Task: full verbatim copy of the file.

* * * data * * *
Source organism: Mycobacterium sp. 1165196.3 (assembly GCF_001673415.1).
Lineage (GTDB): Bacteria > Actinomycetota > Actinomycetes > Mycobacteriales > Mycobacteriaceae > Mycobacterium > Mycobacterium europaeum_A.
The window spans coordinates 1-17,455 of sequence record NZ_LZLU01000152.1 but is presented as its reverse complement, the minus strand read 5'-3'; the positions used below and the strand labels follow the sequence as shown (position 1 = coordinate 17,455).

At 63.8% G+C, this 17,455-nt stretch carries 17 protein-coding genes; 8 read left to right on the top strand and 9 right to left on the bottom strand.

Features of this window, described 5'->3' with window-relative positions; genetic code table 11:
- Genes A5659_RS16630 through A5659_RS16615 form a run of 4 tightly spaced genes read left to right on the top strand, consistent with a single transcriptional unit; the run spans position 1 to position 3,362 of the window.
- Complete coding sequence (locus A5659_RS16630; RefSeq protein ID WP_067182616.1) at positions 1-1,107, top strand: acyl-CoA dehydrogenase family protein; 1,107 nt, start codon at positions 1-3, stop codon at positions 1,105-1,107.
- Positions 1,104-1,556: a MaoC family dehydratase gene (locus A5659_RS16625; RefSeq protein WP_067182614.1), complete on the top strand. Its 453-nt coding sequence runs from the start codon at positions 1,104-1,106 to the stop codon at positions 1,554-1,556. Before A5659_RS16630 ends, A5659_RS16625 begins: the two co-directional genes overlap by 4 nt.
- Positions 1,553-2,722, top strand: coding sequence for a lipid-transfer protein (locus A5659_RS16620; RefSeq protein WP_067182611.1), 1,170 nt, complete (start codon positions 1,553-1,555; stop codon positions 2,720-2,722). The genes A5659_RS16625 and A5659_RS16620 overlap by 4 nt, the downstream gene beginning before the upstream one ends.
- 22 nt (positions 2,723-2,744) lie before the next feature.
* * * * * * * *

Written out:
Source organism: Mycobacterium sp. 1165196.3 (assembly GCF_001673415.1).
Lineage (GTDB): Bacteria > Actinomycetota > Actinomycetes > Mycobacteriales > Mycobacteriaceae > Mycobacterium > Mycobacterium europaeum_A.
The window spans coordinates 1-17,455 of sequence record NZ_LZLU01000152.1 but is presented as its reverse complement, the minus strand read 5'-3'; the positions used below and the strand labels follow the sequence as shown (position 1 = coordinate 17,455).

At 63.8% G+C, this 17,455-nt stretch carries 17 protein-coding genes; 8 read left to right on the top strand and 9 right to left on the bottom strand.

Features of this window, described 5'->3' with window-relative positions; genetic code table 11:
- Genes A5659_RS16630 through A5659_RS16615 form a run of 4 tightly spaced genes read left to right on the top strand, consistent with a single transcriptional unit; the run spans position 1 to position 3,362 of the window.
- Complete coding sequence (locus A5659_RS16630; RefSeq protein ID WP_067182616.1) at positions 1-1,107, top strand: acyl-CoA dehydrogenase family protein; 1,107 nt, start codon at positions 1-3, stop codon at positions 1,105-1,107.
- Positions 1,104-1,556: a MaoC family dehydratase gene (locus A5659_RS16625; RefSeq protein WP_067182614.1), complete on the top strand. Its 453-nt coding sequence runs from the start codon at positions 1,104-1,106 to the stop codon at positions 1,554-1,556. Before A5659_RS16630 ends, A5659_RS16625 begins: the two co-directional genes overlap by 4 nt.
- Positions 1,553-2,722, top strand: coding sequence for a lipid-transfer protein (locus A5659_RS16620; RefSeq protein WP_067182611.1), 1,170 nt, complete (start codon positions 1,553-1,555; stop codon positions 2,720-2,722). The genes A5659_RS16625 and A5659_RS16620 overlap by 4 nt, the downstream gene beginning before the upstream one ends.
- 22 nt (positions 2,723-2,744) lie before the next feature.